Vietnamese Chicken Rice with Ginger Fish Sauce

Vietnamese Chicken Rice with Ginger Fish Sauce Recipe

If you're Vietnamese, you probably heard your mom telling you when you were a child not to waste food because it's "tội chết" (dreadfully sinful). Yesterday, I made gà muối ớt (salt and chile chicken) and there was no way I would toss the precious, flavorful chicken broth. So what to do with all the leftover broth? I made chicken rice with it.

The preparation is similar to making basmati rice, with the main difference being that jasmine rice is used. Jasmine rice is a lot trickier to cook though, because the rice will get mushy very quickly if you don’t keep an eye on it. 

I served the rice with nước mắm gừng, which is ginger-flavored fish sauce. I wanted to make the flavors more intense so I used pure sugar cane juice instead of regular water. This dipping sauce is so good, I could drink it all by itself!


Yields: 8 servings

6-¼ cups leftover Vietnamese chicken broth , as needed
3 cups Thai jasmine rice
1 tablespoon canola oil (or any neutral oil)
2 tablespoons unsalted butter
1-½ teaspoons mushroom seasoning salt (or regular salt)
1 drizzle toasted sesame oil (optional)


Wash and rinse the jasmine rice thoroughly in several water baths. Unlike basmati rice, no soaking time is needed. Drain as much water as possible.

Fill a large pot with about 4 quarts of water. Bring to a boil. Add the rice. Bring the liquid back to a boil, then immediately lower the heat to a gentle boil. Cook for about 2 minutes. Drain the liquid from the rice (to get rid of the starch from the rice) using a fine mesh colander. Do NOT rinse. Discard the liquid.

Add 6 cups of chicken broth. Bring to a boil. Wait for the broth to come back to a boil , then let cook for about 2-3 minutes; place 2 long chopsticks across the pot and place the lid on top (letting a little steam out keeps the rice from boiling over, without letting all the liquid evaporate too quickly). Lower the heat to a bubbly simmer for about 8-10 minutes. Using chopsticks, create 3 evenly-spaced holes (forming a triangle) in the pot of rice and drizzle about ¼ to ½ cup of chicken broth into the rice. Place little mounds of butter all over the rice. Sprinkle with mushroom seasoning salt.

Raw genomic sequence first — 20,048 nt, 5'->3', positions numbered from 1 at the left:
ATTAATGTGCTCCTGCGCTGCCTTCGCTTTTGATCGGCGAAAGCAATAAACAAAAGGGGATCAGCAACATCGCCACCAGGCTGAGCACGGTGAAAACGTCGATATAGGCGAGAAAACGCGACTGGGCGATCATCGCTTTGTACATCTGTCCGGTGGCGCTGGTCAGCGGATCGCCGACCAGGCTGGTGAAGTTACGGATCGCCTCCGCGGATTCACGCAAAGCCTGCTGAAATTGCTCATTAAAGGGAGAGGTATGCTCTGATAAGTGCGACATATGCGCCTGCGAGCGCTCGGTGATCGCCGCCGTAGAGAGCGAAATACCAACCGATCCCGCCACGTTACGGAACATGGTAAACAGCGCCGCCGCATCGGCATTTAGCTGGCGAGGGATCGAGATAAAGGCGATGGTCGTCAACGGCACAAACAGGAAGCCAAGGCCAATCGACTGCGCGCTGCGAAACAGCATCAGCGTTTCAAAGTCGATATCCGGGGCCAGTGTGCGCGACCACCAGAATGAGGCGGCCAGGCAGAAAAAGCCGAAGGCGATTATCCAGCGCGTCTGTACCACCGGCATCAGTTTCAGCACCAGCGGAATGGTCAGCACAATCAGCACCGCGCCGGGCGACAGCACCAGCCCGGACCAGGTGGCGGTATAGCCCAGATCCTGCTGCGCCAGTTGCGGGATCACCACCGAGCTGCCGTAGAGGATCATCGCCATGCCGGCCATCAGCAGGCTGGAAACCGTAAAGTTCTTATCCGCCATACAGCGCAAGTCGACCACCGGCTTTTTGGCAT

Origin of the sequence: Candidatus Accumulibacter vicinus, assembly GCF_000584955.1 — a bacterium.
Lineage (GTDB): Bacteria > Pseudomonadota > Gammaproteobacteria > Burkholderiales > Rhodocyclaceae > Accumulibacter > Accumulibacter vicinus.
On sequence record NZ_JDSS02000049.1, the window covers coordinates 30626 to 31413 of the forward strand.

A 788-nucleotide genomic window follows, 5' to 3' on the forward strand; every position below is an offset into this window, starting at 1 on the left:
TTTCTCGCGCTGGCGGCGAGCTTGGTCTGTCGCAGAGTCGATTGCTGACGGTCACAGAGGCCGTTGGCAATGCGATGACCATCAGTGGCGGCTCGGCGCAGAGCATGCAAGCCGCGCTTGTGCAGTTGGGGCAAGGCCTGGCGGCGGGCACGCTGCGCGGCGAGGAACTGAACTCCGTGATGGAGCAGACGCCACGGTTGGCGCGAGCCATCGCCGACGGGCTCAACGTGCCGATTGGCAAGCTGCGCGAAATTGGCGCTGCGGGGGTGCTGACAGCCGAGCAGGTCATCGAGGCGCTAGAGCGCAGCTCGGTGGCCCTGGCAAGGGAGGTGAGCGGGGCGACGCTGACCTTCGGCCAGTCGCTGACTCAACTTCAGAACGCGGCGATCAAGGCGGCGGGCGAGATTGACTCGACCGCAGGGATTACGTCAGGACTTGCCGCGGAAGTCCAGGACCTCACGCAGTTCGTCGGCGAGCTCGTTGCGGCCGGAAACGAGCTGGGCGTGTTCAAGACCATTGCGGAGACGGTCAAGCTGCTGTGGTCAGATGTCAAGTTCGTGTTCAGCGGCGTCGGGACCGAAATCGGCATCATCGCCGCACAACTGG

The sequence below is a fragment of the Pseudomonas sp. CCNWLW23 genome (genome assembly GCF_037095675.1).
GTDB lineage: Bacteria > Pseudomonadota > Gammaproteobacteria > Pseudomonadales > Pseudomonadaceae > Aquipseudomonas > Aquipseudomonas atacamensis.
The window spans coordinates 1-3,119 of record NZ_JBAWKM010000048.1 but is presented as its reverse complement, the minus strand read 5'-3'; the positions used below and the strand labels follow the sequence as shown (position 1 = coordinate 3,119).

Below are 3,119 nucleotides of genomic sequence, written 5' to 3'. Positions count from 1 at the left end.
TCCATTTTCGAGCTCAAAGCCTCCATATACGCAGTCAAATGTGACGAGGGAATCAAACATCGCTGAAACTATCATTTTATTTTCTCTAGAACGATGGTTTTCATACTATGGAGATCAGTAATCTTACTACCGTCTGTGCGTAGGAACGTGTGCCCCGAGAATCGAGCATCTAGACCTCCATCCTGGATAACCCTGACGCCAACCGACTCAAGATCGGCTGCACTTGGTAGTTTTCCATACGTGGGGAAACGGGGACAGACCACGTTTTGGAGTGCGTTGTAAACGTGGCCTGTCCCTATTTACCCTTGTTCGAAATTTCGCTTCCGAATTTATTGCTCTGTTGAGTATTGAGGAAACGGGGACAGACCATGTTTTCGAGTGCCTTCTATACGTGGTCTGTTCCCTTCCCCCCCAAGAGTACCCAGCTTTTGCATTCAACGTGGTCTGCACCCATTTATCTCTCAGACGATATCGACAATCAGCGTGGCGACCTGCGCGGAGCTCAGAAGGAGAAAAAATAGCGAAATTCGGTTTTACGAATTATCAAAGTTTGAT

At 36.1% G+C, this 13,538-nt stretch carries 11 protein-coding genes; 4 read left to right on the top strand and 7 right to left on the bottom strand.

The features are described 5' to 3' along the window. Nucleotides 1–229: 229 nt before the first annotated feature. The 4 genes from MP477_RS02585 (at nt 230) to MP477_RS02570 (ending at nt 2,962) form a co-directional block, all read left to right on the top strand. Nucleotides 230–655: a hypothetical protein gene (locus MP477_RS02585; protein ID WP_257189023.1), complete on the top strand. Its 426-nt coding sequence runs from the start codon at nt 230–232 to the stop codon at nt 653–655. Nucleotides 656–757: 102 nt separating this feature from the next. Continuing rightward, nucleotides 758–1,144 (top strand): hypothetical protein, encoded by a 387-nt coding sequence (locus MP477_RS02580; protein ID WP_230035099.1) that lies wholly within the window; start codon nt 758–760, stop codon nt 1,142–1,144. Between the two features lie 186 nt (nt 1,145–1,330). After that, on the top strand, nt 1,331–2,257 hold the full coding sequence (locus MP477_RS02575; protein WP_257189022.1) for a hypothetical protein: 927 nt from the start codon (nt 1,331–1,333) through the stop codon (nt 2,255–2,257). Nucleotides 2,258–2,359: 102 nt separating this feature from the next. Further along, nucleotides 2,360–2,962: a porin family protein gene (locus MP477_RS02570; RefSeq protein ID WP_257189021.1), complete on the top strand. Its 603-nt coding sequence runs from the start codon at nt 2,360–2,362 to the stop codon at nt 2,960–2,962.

Seal the pot with an aluminum sheet and cover it. Cook on medium-low for another 10 minutes. Steam should escape from the pot. Turn off the heat and wait at least 5 minutes for the rice to set without removing the lid. All the chicken broth should be completely absorbed. Check doneness of the rice; the rice should be tender and fluffy. If not, add another ¼ to ½ cup of water or more broth (I didn't) and cook for another 5 minutes.

Gently fluff the rice using chopsticks (or a fork) without breaking the grains of rice. Cover one more time and allow to rest for another 5 minutes. The rice is ready.

Drizzle with sesame oil (if used).

Serve warm. You could also garnish with sautéed chopped green onions and serve nước mắm gừng on the side (recipe follows).

Bon appétit!


Mushroom seasoning salt brings a very distinct, earthy flavor to the rice. If you don't have any, you can always substitute regular salt. You can get mushroom seasoning salt at any gourmet specialty store or in most Korean stores. I find mine at the Marina -10122 Bandley Drive -Cupertino, CA 95014.

I buy the Ba Cô Gái (Three Ladies) brand of jasmine rice. I love the wonderful scent and texture of the rice. You can find it in most Asian stores in the Bay Area. Try Dai Thanh Asian market on 420 S 2nd Street, San Jose.

If you don't use US measures, 3 cups of jasmine rice equal 4 lon gạo (Vietnamese standard rice cup measurement).

You can find nước mắm (Vietnamese fish sauce) in any Asian market or in most grocery stores.

How to make nước mắm gừng: Bring 6 tablespoons fresh sugar cane juice (or regular water) to a near-boil. Dissolve 2 tablespoons of grated palm sugar. Let the liquid cool to room temperature. Add the juice of 2 limes, 1 cloves of finely minced garlic (or pickled garlic for a milder flavor), 1 tablespoon freshly grated ginger and 1 finely chopped red Thai chile (to taste). Let all the flavors combine for at least 30 minutes. If you like, strain through a fine mesh. Finish with ¼ cup fish sauce. Voilà!

Published By: Jacqueline Pham on June 22, 2011.


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